I suppose, like everything else, fangirling only takes practice. I can’t wait to do it again.

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Stuff

People ask me if I have a blog, and these days, I’m a bit hesitant to direct them to this ol’ abandoned building. It’s certainly not for lack of things happening. So just because I’ve given up writing on proper paper journals (laziness) and because I might need to remember certain stuff (possible Alzheimer’s or a dramatic tv serial case of amnesia) in the future, here I am. Unloading said stuff.

BAG OF STUFF #1- Siddhartha In Taiwan (Again)

Right, I know this was ages ago. Earlier this year, we had a handful of shows in Manila (La Salle Benilde) and a bigger handful (I lost count) in Kaohsiung, Taiwan. This is also just an excuse to post these photos by Nabz Durado and Benjie Layos here:

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The Cast of “Siddhartha” at the Buddha Memorial Center

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Me in “4 Special Signs”. LOL at my face.

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All work and no play? No fricking way!

 

BAG OF STUFF #2- My Mini Opera That Didn’t Win

I signed up for English National Opera’s mini-opera writing competition, after which I promptly forgot about it. When I got back from Taiwan, I suddenly remembered. Also, I had two days left to write it. So, er, I did write one in a rush. It’s called “A Longer Dream” and I’m not too impressed by it. It also did not win, which did not help in improving my impression of it. But I did put it up in this blog somewhere and intend to polish it later on. Perhaps someday we’ll like each other a little better.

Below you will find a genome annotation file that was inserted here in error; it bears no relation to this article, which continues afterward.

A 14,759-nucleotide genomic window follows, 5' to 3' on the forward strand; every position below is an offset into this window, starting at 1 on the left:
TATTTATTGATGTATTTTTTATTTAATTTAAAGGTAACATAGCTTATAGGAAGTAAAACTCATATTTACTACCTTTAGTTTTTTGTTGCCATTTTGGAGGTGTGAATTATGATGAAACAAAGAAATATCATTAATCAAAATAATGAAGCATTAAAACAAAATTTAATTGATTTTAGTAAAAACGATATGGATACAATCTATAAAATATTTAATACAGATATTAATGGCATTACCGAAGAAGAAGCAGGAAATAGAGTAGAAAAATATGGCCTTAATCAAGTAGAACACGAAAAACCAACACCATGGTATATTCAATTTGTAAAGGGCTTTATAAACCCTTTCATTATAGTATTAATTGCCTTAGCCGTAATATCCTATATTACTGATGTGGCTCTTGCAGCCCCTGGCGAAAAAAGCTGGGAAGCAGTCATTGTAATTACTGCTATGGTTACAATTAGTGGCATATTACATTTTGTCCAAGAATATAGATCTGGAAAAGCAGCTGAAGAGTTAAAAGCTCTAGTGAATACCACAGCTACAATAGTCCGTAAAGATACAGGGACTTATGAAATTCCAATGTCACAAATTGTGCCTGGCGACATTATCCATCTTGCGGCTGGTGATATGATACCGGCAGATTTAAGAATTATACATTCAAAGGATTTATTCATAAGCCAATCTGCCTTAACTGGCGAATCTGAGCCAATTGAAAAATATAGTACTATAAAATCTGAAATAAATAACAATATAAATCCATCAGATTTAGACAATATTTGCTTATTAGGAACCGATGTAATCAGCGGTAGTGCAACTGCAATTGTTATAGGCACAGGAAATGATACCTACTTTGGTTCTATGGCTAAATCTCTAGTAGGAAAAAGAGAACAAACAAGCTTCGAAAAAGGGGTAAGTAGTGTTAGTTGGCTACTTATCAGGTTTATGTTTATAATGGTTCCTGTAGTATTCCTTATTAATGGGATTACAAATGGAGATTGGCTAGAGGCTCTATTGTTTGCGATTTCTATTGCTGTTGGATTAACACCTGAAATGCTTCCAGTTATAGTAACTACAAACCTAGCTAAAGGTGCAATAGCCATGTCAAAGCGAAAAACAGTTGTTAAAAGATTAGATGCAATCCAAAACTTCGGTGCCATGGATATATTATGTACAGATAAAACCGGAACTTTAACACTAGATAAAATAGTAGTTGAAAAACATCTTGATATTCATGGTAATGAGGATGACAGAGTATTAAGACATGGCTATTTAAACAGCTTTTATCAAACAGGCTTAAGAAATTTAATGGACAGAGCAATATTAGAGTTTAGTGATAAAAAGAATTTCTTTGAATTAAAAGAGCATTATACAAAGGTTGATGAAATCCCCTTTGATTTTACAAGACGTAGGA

Was thrilled by the idea of Neil Gaiman having read my mini-opera though. Mine was based on his seed story, “The Sweeper of Dreams”, which I’ve loved for a while already.

BAG OF STUFF #3- Lots of Jumping at Handuraw

Our recent PAK performance was called “Jump!” and- you guessed it- someone did jump. Our improv concept this time revolved around a would-be suicidal jumper and a bunch of people on a ship deck who would try to dissuade (or persuade) the jumper to jump.  I drew the Jack and became the would-be jumper. Naturally, it was Chai (playing a 13-year-old) who jumped in the end. Our stories are always logical like that.

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Disclaimer: None of the actual jumps looked like this.

More like this, really.

BAG OF STUFF #4- Squeak at the Fete

Headbanging to “Silent All These Years” was never so much fun. Yesterday (yay, something recent!) we formed a proud cheering squad as Squeak (known to most humans as Jessica McYorker) knocked them dead at the Fete dela Musique. I always love her signature songs, but I have to say that her Samson-Hallelujah mash-up was kick-ass.

Proof that it actually did happen:

 

Squeak and her keyboard. Headbangers in crowd not seen.

 

BAG OF STUFF #5- Plans That Involve Selling Actual Bags of Stuff